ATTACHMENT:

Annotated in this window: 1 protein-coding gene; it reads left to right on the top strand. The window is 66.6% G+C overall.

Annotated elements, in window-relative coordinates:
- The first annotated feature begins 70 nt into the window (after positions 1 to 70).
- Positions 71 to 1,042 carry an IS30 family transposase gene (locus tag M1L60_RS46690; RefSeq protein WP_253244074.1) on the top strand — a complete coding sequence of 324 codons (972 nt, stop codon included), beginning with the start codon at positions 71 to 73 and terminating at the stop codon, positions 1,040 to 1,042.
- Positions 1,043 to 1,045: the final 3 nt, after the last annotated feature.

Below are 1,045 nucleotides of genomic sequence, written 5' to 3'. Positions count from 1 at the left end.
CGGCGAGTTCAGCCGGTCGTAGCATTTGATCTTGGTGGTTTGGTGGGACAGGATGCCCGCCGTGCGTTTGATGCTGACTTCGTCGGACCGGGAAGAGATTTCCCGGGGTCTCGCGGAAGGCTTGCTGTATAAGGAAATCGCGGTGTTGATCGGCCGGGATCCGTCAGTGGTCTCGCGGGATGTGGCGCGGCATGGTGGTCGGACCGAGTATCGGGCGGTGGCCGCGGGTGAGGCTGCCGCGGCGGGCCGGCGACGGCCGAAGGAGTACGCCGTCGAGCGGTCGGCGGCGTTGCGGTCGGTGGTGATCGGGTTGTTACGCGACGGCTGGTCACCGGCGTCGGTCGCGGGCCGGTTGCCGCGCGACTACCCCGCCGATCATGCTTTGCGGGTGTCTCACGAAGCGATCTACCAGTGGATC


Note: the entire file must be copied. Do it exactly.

Annotated in this window: 1 protein-coding gene; it reads left to right on the top strand. The window is 66.6% G+C overall.

Annotated elements, in window-relative coordinates:
- The first annotated feature begins 70 nt into the window (after positions 1 to 70).
- Positions 71 to 1,042 carry an IS30 family transposase gene (locus tag M1L60_RS46690; RefSeq protein WP_253244074.1) on the top strand — a complete coding sequence of 324 codons (972 nt, stop codon included), beginning with the start codon at positions 71 to 73 and terminating at the stop codon, positions 1,040 to 1,042.
- Positions 1,043 to 1,045: the final 3 nt, after the last annotated feature.

Below are 1,045 nucleotides of genomic sequence, written 5' to 3'. Positions count from 1 at the left end.
CGGCGAGTTCAGCCGGTCGTAGCATTTGATCTTGGTGGTTTGGTGGGACAGGATGCCCGCCGTGCGTTTGATGCTGACTTCGTCGGACCGGGAAGAGATTTCCCGGGGTCTCGCGGAAGGCTTGCTGTATAAGGAAATCGCGGTGTTGATCGGCCGGGATCCGTCAGTGGTCTCGCGGGATGTGGCGCGGCATGGTGGTCGGACCGAGTATCGGGCGGTGGCCGCGGGTGAGGCTGCCGCGGCGGGCCGGCGACGGCCGAAGGAGTACGCCGTCGAGCGGTCGGCGGCGTTGCGGTCGGTGGTGATCGGGTTGTTACGCGACGGCTGGTCACCGGCGTCGGTCGCGGGCCGGTTGCCGCGCGACTACCCCGCCGATCATGCTTTGCGGGTGTCTCACGAAGCGATCTACCAGTGGATC